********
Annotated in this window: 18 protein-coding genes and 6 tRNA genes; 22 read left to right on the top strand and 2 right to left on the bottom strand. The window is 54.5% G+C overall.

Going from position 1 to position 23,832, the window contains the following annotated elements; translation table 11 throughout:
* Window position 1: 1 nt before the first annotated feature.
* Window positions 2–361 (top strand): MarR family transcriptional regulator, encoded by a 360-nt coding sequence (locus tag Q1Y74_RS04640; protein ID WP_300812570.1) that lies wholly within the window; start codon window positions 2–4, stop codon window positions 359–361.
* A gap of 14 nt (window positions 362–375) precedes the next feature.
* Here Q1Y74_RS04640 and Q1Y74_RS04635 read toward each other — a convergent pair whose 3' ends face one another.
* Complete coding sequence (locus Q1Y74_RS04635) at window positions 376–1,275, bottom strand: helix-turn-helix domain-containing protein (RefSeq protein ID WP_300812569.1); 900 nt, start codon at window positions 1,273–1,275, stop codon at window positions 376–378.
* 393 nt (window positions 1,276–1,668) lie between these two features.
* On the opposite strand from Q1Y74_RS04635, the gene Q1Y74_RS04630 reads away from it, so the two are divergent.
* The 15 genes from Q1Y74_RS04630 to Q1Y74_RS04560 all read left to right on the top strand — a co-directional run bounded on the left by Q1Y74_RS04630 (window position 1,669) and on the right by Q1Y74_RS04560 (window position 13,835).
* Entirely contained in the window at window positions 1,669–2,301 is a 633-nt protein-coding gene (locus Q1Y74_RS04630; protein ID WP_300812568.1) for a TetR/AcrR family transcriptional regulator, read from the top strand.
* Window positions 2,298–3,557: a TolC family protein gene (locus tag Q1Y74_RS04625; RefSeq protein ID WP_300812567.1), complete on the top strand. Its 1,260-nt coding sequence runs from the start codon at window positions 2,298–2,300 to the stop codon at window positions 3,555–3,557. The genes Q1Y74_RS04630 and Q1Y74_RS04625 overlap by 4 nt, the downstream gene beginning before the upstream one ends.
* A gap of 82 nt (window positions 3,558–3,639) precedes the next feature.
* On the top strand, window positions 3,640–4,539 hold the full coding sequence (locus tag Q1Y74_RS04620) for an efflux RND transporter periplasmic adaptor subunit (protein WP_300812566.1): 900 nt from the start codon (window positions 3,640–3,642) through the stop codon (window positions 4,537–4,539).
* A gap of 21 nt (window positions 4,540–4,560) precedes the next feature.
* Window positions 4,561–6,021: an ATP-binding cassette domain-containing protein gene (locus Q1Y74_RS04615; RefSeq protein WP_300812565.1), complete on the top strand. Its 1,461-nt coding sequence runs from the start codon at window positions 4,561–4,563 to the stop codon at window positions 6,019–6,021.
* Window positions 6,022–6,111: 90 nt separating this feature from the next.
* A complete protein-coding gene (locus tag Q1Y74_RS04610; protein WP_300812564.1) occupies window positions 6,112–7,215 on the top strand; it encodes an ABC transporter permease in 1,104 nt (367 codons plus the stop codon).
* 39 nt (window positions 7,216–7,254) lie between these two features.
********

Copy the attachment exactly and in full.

Annotated in this window: 18 protein-coding genes and 6 tRNA genes; 22 read left to right on the top strand and 2 right to left on the bottom strand. The window is 54.5% G+C overall.

Going from position 1 to position 23,832, the window contains the following annotated elements; translation table 11 throughout:
* Window position 1: 1 nt before the first annotated feature.
* Window positions 2–361 (top strand): MarR family transcriptional regulator, encoded by a 360-nt coding sequence (locus tag Q1Y74_RS04640; protein ID WP_300812570.1) that lies wholly within the window; start codon window positions 2–4, stop codon window positions 359–361.
* A gap of 14 nt (window positions 362–375) precedes the next feature.
* Here Q1Y74_RS04640 and Q1Y74_RS04635 read toward each other — a convergent pair whose 3' ends face one another.
* Complete coding sequence (locus Q1Y74_RS04635) at window positions 376–1,275, bottom strand: helix-turn-helix domain-containing protein (RefSeq protein ID WP_300812569.1); 900 nt, start codon at window positions 1,273–1,275, stop codon at window positions 376–378.
* 393 nt (window positions 1,276–1,668) lie between these two features.
* On the opposite strand from Q1Y74_RS04635, the gene Q1Y74_RS04630 reads away from it, so the two are divergent.
* The 15 genes from Q1Y74_RS04630 to Q1Y74_RS04560 all read left to right on the top strand — a co-directional run bounded on the left by Q1Y74_RS04630 (window position 1,669) and on the right by Q1Y74_RS04560 (window position 13,835).
* Entirely contained in the window at window positions 1,669–2,301 is a 633-nt protein-coding gene (locus Q1Y74_RS04630; protein ID WP_300812568.1) for a TetR/AcrR family transcriptional regulator, read from the top strand.
* Window positions 2,298–3,557: a TolC family protein gene (locus tag Q1Y74_RS04625; RefSeq protein ID WP_300812567.1), complete on the top strand. Its 1,260-nt coding sequence runs from the start codon at window positions 2,298–2,300 to the stop codon at window positions 3,555–3,557. The genes Q1Y74_RS04630 and Q1Y74_RS04625 overlap by 4 nt, the downstream gene beginning before the upstream one ends.
* A gap of 82 nt (window positions 3,558–3,639) precedes the next feature.
* On the top strand, window positions 3,640–4,539 hold the full coding sequence (locus tag Q1Y74_RS04620) for an efflux RND transporter periplasmic adaptor subunit (protein WP_300812566.1): 900 nt from the start codon (window positions 3,640–3,642) through the stop codon (window positions 4,537–4,539).
* A gap of 21 nt (window positions 4,540–4,560) precedes the next feature.
* Window positions 4,561–6,021: an ATP-binding cassette domain-containing protein gene (locus Q1Y74_RS04615; RefSeq protein WP_300812565.1), complete on the top strand. Its 1,461-nt coding sequence runs from the start codon at window positions 4,561–4,563 to the stop codon at window positions 6,019–6,021.
* Window positions 6,022–6,111: 90 nt separating this feature from the next.
* A complete protein-coding gene (locus tag Q1Y74_RS04610; protein WP_300812564.1) occupies window positions 6,112–7,215 on the top strand; it encodes an ABC transporter permease in 1,104 nt (367 codons plus the stop codon).
* 39 nt (window positions 7,216–7,254) lie between these two features.